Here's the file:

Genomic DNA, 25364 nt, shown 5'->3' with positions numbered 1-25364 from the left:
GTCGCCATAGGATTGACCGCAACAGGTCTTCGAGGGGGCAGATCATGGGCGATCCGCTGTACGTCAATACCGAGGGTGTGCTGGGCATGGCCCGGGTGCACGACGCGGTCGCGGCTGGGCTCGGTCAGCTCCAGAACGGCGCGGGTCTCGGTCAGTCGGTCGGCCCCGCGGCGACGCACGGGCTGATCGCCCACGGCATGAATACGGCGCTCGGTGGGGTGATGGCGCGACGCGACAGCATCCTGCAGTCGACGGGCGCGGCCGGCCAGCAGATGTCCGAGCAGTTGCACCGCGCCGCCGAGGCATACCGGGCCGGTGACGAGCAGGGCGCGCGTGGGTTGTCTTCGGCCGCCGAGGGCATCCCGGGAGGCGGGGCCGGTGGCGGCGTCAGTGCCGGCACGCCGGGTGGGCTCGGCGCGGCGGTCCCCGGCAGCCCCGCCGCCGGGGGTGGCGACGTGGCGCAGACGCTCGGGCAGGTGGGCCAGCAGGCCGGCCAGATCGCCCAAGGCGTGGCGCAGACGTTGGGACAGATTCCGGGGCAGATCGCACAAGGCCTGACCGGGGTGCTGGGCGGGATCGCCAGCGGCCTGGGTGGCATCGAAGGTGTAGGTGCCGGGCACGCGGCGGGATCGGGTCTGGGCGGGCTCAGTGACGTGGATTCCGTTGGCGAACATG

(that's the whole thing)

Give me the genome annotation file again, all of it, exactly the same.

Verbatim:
Genomic DNA, 25364 nt, shown 5'->3' with positions numbered 1-25364 from the left:
GTCGCCATAGGATTGACCGCAACAGGTCTTCGAGGGGGCAGATCATGGGCGATCCGCTGTACGTCAATACCGAGGGTGTGCTGGGCATGGCCCGGGTGCACGACGCGGTCGCGGCTGGGCTCGGTCAGCTCCAGAACGGCGCGGGTCTCGGTCAGTCGGTCGGCCCCGCGGCGACGCACGGGCTGATCGCCCACGGCATGAATACGGCGCTCGGTGGGGTGATGGCGCGACGCGACAGCATCCTGCAGTCGACGGGCGCGGCCGGCCAGCAGATGTCCGAGCAGTTGCACCGCGCCGCCGAGGCATACCGGGCCGGTGACGAGCAGGGCGCGCGTGGGTTGTCTTCGGCCGCCGAGGGCATCCCGGGAGGCGGGGCCGGTGGCGGCGTCAGTGCCGGCACGCCGGGTGGGCTCGGCGCGGCGGTCCCCGGCAGCCCCGCCGCCGGGGGTGGCGACGTGGCGCAGACGCTCGGGCAGGTGGGCCAGCAGGCCGGCCAGATCGCCCAAGGCGTGGCGCAGACGTTGGGACAGATTCCGGGGCAGATCGCACAAGGCCTGACCGGGGTGCTGGGCGGGATCGCCAGCGGCCTGGGTGGCATCGAAGGTGTAGGTGCCGGGCACGCGGCGGGATCGGGTCTGGGCGGGCTCAGTGACGTGGATTCCGTTGGCGAACATG